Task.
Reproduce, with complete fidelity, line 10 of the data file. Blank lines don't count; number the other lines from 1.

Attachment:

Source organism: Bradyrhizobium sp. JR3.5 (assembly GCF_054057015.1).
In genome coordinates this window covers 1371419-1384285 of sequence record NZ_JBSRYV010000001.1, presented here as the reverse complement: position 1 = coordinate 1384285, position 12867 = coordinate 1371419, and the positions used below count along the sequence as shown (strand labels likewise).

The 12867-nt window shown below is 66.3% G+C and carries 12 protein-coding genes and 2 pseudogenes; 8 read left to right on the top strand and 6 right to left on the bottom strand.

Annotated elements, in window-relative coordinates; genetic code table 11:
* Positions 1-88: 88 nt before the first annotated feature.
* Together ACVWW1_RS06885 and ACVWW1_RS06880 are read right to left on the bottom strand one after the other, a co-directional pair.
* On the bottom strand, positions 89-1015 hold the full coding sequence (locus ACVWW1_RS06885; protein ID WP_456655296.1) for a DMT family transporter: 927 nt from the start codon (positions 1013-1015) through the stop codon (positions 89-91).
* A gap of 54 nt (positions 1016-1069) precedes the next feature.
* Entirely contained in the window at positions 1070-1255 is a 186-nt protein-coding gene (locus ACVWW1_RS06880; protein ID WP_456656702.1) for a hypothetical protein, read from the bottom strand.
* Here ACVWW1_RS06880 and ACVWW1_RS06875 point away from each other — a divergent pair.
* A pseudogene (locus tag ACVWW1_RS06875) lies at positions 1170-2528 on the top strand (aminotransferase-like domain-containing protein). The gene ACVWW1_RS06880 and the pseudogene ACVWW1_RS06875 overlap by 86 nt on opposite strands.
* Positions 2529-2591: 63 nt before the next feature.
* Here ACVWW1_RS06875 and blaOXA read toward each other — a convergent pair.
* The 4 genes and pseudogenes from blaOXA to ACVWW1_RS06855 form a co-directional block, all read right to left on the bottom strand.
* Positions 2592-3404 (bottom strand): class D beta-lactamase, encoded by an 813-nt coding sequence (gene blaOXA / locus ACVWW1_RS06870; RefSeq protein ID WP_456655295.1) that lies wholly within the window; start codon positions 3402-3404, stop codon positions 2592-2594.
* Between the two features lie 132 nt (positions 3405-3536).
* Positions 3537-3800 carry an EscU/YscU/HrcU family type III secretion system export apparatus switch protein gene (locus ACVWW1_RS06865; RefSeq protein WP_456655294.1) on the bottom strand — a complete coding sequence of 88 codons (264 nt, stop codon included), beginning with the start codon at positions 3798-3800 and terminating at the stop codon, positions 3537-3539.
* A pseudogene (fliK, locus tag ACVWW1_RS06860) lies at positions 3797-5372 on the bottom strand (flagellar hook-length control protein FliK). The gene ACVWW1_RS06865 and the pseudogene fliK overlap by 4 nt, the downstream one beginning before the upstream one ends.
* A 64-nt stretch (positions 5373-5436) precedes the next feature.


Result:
* Here ACVWW1_RS06880 and ACVWW1_RS06875 point away from each other — a divergent pair.